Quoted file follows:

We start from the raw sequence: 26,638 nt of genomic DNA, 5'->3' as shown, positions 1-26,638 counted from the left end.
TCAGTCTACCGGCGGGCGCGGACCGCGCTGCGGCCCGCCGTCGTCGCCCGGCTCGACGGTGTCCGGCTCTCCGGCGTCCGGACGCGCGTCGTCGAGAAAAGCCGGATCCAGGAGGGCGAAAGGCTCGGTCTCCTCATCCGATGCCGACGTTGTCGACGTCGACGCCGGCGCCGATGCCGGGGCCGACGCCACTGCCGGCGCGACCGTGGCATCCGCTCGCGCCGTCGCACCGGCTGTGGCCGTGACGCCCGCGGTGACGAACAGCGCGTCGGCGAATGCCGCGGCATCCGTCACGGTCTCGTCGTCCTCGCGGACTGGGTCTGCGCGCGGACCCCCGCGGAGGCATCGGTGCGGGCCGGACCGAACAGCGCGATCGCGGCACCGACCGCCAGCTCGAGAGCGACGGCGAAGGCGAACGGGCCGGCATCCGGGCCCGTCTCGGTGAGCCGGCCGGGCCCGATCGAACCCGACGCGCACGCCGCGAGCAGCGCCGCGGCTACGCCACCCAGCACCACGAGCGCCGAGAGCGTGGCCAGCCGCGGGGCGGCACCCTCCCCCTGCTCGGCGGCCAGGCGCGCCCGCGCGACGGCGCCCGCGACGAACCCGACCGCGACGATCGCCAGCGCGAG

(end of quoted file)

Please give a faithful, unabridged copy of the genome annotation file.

We start from the raw sequence: 26,638 nt of genomic DNA, 5'->3' as shown, positions 1-26,638 counted from the left end.
TCAGTCTACCGGCGGGCGCGGACCGCGCTGCGGCCCGCCGTCGTCGCCCGGCTCGACGGTGTCCGGCTCTCCGGCGTCCGGACGCGCGTCGTCGAGAAAAGCCGGATCCAGGAGGGCGAAAGGCTCGGTCTCCTCATCCGATGCCGACGTTGTCGACGTCGACGCCGGCGCCGATGCCGGGGCCGACGCCACTGCCGGCGCGACCGTGGCATCCGCTCGCGCCGTCGCACCGGCTGTGGCCGTGACGCCCGCGGTGACGAACAGCGCGTCGGCGAATGCCGCGGCATCCGTCACGGTCTCGTCGTCCTCGCGGACTGGGTCTGCGCGCGGACCCCCGCGGAGGCATCGGTGCGGGCCGGACCGAACAGCGCGATCGCGGCACCGACCGCCAGCTCGAGAGCGACGGCGAAGGCGAACGGGCCGGCATCCGGGCCCGTCTCGGTGAGCCGGCCGGGCCCGATCGAACCCGACGCGCACGCCGCGAGCAGCGCCGCGGCTACGCCACCCAGCACCACGAGCGCCGAGAGCGTGGCCAGCCGCGGGGCGGCACCCTCCCCCTGCTCGGCGGCCAGGCGCGCCCGCGCGACGGCGCCCGCGACGAACCCGACCGCGACGATCGCCAGCGCGAG